The Marketing Sage - Marketing Consulting

(919) 720-0995 |

My consultancy can help grow your sales. 

The Marketing Sage Consultancy offers imaginative marketing advice, counsel, and services. I support small to mid-sized businesses, whose products and services need fresh insights, creative inspiration, and a proven process to reach the right audience. Strategy always comes first, before tactical execution. 

Hire me as a fractional CMO/VP marketing a few days per month when you don’t need a full-time marketing executive.  Other services include marketing audits, brand naming projects, marketing strategy, digital lead generation, facilitate brainstorming sessions and creating targeted brand awareness campaigns.  

Work with a successful entrepreneur and senior global marketing executive who built and sold what INC MAGAZINE recognized as one of America’s fastest growing company. Put more than thirty years of marketing expertise to work for your business. 

I sell seasoned advice.


(919) 720-0995 |  

The Marketing Sage

The Marketing Sage Blog

~Marketing Insights to Help You Grow Your Business~

Marketing and the Competition

Marketing and the Competition

Marketing professionals look in the mirror and have reflections filled with angst over their competition.

They watch with great anticipation to see what they will do next, how they respond to market changes and they get obsessed about how they price their products.

Of course, a deep understanding of competition matters, but it rarely solves the most critical challenge marketers face.

How can we be true to who we are?

Worrying about competition means that you are always in comparison mode with others. They add a new SKU, so you add one.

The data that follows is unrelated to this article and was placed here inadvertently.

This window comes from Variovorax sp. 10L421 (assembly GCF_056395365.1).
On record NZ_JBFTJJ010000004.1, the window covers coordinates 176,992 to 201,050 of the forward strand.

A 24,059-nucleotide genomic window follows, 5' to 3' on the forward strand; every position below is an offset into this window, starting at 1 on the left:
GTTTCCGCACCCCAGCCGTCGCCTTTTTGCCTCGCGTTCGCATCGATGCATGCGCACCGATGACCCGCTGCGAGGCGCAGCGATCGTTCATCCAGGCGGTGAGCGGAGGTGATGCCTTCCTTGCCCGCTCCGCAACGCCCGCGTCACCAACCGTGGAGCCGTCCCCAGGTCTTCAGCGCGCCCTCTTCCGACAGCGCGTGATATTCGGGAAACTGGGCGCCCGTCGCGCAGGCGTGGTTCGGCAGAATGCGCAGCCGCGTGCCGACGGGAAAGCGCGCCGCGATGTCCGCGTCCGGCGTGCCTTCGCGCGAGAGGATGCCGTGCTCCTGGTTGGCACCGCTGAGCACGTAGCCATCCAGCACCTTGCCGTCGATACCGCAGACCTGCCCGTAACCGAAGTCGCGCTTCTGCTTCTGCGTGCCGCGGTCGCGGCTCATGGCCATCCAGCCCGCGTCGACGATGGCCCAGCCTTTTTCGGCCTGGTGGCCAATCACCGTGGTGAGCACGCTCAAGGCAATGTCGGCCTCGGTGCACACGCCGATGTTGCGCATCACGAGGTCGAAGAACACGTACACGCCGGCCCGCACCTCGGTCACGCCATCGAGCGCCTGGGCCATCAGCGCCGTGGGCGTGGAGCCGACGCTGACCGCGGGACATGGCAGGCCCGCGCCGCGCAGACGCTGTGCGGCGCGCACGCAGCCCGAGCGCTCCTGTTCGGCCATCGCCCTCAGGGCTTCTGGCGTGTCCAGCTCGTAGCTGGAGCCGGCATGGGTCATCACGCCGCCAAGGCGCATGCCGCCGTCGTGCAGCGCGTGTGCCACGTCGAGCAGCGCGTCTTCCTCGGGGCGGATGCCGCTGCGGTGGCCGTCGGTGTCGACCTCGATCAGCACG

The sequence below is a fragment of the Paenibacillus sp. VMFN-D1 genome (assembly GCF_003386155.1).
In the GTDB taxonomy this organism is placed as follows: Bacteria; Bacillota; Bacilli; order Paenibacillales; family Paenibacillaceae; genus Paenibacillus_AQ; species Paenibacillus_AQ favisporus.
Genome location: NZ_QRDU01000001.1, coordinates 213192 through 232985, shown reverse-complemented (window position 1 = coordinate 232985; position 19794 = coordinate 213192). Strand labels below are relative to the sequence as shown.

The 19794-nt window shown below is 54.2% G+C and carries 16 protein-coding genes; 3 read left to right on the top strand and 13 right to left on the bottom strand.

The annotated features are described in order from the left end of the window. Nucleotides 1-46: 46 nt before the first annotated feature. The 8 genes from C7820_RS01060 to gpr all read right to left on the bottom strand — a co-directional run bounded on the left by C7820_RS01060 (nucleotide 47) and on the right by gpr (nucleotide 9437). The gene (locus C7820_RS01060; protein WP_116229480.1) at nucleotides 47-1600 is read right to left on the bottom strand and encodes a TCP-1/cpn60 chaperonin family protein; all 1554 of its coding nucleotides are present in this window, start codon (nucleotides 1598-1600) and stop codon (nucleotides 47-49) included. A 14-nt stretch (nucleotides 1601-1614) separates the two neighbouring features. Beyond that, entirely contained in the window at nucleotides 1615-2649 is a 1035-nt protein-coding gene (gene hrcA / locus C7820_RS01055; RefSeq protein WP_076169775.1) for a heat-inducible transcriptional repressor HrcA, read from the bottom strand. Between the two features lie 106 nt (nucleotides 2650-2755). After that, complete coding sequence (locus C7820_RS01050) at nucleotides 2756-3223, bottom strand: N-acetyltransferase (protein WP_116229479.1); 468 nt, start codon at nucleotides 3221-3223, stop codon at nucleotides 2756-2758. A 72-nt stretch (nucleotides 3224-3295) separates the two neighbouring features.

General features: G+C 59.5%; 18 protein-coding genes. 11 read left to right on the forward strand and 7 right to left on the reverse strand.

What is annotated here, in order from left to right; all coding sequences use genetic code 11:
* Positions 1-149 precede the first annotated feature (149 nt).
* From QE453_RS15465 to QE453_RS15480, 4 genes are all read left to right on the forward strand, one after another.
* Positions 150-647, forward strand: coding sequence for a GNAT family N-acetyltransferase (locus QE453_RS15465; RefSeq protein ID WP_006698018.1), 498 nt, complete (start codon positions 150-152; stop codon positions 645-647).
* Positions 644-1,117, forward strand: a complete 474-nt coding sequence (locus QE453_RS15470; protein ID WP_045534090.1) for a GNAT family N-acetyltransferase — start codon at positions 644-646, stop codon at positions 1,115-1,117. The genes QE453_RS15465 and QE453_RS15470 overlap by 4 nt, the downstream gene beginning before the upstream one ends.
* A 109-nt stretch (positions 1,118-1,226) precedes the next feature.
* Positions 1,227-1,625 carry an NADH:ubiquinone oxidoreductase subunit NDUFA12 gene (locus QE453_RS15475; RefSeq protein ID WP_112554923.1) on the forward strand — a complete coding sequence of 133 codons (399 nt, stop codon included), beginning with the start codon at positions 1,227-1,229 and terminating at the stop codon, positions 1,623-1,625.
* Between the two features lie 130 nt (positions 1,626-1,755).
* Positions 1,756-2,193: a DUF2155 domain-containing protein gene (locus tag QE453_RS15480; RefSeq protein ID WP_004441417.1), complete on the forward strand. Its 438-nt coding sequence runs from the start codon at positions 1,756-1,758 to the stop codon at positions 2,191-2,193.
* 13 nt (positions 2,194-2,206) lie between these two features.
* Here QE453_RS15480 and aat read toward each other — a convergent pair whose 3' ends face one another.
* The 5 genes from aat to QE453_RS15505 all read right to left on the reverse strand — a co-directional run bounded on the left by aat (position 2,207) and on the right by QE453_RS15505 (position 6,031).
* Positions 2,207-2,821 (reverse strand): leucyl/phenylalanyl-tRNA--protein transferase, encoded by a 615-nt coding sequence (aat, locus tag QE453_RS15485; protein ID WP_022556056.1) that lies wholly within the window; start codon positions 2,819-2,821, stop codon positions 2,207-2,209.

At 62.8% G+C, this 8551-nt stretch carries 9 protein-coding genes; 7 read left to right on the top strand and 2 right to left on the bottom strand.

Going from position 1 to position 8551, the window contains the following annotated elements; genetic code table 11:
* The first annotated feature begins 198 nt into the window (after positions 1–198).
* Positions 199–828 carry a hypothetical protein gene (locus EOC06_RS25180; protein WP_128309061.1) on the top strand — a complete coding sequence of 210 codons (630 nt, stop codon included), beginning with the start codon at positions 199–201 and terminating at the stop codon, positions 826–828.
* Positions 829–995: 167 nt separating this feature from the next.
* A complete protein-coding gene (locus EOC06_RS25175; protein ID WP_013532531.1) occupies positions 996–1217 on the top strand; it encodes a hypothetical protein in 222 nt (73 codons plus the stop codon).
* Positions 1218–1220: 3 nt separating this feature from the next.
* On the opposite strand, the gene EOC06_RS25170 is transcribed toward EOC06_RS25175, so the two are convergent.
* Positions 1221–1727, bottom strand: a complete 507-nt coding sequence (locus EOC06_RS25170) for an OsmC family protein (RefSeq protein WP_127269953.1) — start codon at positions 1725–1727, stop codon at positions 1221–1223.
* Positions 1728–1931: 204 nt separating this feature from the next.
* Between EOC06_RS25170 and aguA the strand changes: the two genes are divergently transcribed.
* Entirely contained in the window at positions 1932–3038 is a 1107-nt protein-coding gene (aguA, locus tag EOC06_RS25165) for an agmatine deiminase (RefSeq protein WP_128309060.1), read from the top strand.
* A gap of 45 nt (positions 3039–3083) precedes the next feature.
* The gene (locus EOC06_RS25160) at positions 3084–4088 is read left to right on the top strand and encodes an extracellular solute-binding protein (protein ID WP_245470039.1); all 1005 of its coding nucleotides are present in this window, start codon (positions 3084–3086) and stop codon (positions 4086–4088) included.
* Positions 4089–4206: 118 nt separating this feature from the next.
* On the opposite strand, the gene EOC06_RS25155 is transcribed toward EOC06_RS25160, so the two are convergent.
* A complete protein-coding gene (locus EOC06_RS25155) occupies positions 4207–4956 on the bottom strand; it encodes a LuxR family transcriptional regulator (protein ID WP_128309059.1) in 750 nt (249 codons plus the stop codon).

They sell through a new channel, so you feel compelled to do the same.

And while you are copying and pasting what they do, brands that are followers often lose their way.

Family Vacation as Metaphor

A simple metaphor is the family vacation. You would never look at the holidays your neighbors take and say, I want to do what they are doing. Your kids may hate Disney World and prefer to go camping. Just because a family down the block took their kids to Europe, it may not be the adventure you want for your children.

As a family, you want to give your children an experience that you and your spouse feel will give them a chance to get away and to open their eyes to a new experience. You want the vacation to resonate with everyone and be authentic to your family, not the neighbors. 

If you are copying your neighbors, you aren’t in tune with what matters to you and your family.

The same is true for brands and businesses. 

Competition and Marketing

When I work with clients on creating marketing strategies to help them grow, we do review the competition, so we have a baseline understanding of their customer’s choices.

But we quickly move on to find things we can do that reflect who we are, what we believe in and actions that serve our customers in our special way.

These “only we” moments are critical because they give you distance from the competition. They allow your company and brand to have a unique approach to the marketplace.

Finding gaps or areas that competitors don’t serve are helpful and directional.

But until you do things that only your brand does, you’ll remain a blur and won’t break through. The best situation is finding a new dimension of value that your competition doesn’t address.

A new aspect of value is a blue ocean approach to the marketplace, where you aren’t selling based on the same considerations as the competition.

  • Cirque du Soleil eliminates the animals from the circus but keeps the exhilaration.